In October 2020, China effected a ban on imports of Australian coal. Australian exports account for 58% of the global seaborne trade or metallurgical coal, essential to primary steelmaking. China is a steelmaking hub, accounting for 57% of world steel production in 2020.
The ban was expected to impact the economies of both countries adversely. Indeed, for China, since it enacted the ban, every million tonnes of coal used in its steel mills has cost more than $400m, compared with around $250m paid by everywhere else.
However, both countries have also adapted effectively. China has shored up its supplies from extensive domestic production increases and larger imports from other coal-producing powers such as Indonesia. Australia has also partially offset its losses by increased shipments to India, South Korea, Taiwan, and Japan.
With little political will on either side so far towards a thawing of relations, it can be expected that the import ban could continue through into 2023. Whether this will prove detrimental to both countries is up for question; however, due to coal’s abundance and willing buyers, demand will likely remain high enough to avoid forcing the hand of either state.
China and Australia have had a long relationship with coal. Australia has been one of China’s main trading partners in coking coal. Before the ban, over January-August 2020, Australia exported 38.6 million tonnes of thermal coal and 31.6 million tonnes of metallurgical coal to China, up from 4.6 million tonnes and 8.5 million tonnes year on year respectively, Platts Analytics said.
In October 2020, however, Beijing issued a verbal communication to state-owned energy companies and steel mills to immediately stop importing Australian coal. Relations had soured after Australia called for an independent investigation into the initial coronavirus outbreak in China, with Prime Minister Scott Morrison suggesting that WHO needed tough, “weapons inspector” powers to investigate the cause of the outbreak.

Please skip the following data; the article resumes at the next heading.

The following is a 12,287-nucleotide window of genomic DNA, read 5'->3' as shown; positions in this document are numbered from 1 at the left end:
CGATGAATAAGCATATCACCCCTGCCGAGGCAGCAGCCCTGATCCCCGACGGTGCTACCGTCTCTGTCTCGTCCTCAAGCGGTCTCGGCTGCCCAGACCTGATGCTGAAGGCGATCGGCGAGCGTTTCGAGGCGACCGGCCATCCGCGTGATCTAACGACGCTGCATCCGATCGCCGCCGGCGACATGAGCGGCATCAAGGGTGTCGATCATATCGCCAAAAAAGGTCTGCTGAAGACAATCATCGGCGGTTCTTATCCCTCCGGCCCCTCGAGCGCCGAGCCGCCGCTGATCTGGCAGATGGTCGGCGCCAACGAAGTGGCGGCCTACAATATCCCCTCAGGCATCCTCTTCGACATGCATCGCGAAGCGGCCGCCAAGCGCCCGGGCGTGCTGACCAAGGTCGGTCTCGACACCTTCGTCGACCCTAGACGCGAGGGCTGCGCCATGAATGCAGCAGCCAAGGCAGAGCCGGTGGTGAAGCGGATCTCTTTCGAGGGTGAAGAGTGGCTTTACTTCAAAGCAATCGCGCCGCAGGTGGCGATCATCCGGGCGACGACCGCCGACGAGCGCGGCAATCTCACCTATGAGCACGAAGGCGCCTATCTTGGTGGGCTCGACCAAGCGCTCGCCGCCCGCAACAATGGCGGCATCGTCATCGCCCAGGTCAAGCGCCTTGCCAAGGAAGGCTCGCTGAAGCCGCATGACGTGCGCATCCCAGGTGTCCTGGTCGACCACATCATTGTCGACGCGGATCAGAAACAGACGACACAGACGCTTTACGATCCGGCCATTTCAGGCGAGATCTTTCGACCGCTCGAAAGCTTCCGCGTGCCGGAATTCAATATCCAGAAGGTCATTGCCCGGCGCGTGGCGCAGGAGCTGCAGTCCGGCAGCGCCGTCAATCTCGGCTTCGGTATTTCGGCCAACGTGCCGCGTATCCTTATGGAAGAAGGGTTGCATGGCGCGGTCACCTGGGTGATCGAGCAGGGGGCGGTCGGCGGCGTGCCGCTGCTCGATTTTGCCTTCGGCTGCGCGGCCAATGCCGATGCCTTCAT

As well as banning coal imports, China banned the import of beef from four Australian beef processing firms, instituted an 80% tariff on barley imports from Australia, and imposed “anti-dumping” tariffs ranging from 107.1% to 212.1% on wine imported from Australia.
The ban had immediate impacts on both countries, with a queue of 46 ships carrying around five million tonnes of Australian coal forming off the Chinese coast by December. The price for Australian coal plunged while prices inside China jumped, with a close gap of $85 per tonne opening between the two.
A look ahead
Since the ban, there has been little movement on either nation’s part to thaw relations. In March 2021, it was reported that the Australian ambassador to China, Graham Fletcher, commented that China is a “vindictive” and “unreliable” trading partner as it was revealed that most Australian exports to China, including coal, wine, barley, cotton, lobsters, and wood, suffered steep declines for almost a year.
Since the ban, both countries have made an increased effort to alleviate the ban’s impact. For the Australian coal industry, new windows of opportunities have opened up. Several other Asian markets, namely India, Japan, South Korea, and Taiwan, have seen sharp upticks in coal imports from Australia.